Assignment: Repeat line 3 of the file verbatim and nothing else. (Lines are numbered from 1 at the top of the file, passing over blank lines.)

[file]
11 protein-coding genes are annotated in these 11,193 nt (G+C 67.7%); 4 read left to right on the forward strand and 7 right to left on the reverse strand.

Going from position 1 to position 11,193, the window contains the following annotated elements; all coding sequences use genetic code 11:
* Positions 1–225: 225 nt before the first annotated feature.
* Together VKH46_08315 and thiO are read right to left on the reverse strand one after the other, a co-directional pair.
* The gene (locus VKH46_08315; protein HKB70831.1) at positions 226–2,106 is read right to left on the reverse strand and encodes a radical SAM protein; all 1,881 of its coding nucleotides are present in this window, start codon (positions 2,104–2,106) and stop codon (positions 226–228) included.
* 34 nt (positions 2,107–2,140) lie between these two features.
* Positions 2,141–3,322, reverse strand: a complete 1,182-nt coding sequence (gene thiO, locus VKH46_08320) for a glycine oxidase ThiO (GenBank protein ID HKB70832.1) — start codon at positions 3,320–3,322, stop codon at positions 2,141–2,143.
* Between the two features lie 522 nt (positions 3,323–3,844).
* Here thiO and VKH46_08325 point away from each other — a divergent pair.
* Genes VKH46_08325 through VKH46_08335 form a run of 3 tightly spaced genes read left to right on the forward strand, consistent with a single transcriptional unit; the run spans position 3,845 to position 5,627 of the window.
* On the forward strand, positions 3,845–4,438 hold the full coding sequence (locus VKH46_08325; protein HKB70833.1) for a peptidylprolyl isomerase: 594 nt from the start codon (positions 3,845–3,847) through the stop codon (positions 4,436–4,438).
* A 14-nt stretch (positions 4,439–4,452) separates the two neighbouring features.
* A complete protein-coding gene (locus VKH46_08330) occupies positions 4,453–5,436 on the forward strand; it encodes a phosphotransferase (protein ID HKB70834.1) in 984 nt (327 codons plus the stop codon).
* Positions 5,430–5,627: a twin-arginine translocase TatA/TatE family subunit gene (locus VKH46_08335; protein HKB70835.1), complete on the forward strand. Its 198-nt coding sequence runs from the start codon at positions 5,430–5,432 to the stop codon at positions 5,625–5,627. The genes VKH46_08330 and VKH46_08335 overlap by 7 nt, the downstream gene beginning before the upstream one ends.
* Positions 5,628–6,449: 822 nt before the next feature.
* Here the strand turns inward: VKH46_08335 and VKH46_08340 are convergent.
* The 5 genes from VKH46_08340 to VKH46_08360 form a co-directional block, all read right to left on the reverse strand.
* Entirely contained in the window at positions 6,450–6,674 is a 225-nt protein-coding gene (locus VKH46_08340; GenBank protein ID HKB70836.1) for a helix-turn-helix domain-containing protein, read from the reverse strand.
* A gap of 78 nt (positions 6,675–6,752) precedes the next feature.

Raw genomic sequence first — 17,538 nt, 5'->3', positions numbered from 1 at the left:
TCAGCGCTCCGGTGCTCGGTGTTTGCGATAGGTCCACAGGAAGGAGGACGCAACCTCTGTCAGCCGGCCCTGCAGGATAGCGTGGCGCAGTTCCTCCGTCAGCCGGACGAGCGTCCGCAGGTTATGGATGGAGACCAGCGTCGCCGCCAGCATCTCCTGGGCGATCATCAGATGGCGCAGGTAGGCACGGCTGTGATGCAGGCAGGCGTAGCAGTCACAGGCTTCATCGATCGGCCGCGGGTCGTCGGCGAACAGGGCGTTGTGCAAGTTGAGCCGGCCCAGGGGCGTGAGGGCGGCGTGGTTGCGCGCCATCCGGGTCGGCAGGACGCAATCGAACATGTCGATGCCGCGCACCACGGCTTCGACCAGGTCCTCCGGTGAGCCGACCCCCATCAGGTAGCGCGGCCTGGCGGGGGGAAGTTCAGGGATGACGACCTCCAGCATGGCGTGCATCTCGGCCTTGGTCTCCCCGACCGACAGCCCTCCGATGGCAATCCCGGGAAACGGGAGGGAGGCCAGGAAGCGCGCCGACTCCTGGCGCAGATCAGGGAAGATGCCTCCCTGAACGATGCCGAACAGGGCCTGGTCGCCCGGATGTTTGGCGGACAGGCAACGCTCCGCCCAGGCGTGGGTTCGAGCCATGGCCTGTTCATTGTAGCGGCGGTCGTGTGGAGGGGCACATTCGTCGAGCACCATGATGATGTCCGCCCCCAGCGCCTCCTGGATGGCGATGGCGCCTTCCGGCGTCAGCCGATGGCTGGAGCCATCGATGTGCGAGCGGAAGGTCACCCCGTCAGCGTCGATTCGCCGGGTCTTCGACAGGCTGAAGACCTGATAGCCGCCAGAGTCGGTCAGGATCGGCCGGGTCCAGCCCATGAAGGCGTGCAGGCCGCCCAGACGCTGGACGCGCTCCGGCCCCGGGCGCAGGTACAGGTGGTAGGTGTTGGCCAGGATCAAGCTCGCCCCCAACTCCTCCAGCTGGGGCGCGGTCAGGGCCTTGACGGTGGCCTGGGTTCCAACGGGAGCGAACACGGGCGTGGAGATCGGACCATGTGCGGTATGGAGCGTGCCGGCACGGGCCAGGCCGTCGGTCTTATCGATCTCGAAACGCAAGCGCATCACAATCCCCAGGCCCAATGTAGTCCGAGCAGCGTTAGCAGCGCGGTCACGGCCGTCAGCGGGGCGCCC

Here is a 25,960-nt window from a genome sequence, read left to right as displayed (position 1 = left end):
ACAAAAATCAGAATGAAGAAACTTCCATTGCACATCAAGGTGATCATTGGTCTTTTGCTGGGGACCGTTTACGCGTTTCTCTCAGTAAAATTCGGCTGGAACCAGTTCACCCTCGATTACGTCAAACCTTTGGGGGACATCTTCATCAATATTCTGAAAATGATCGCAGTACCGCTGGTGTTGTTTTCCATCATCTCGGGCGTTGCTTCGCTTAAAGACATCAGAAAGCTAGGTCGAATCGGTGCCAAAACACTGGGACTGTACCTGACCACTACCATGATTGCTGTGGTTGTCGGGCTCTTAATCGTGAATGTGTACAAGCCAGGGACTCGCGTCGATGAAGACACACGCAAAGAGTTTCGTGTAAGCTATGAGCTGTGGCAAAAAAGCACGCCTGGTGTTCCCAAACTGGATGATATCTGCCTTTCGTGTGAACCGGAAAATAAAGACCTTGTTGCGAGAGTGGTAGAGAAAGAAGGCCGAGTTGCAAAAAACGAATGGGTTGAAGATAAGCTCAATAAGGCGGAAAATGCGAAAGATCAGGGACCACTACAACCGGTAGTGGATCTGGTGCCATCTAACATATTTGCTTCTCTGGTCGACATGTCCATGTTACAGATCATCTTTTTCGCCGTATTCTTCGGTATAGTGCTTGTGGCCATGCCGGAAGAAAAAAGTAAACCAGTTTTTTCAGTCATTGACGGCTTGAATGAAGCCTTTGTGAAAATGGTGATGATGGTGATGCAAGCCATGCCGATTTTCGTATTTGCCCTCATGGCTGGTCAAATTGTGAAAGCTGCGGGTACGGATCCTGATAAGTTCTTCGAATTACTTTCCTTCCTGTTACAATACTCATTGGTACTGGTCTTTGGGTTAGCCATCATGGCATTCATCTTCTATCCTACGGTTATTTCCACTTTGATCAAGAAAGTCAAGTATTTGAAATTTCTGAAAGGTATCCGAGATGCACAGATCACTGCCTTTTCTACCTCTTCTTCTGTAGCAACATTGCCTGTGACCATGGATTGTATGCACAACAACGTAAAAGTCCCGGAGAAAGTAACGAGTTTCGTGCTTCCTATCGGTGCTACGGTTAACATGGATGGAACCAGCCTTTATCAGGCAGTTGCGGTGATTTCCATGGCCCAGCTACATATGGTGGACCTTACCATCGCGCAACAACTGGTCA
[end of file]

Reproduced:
* Positions 1–225: 225 nt before the first annotated feature.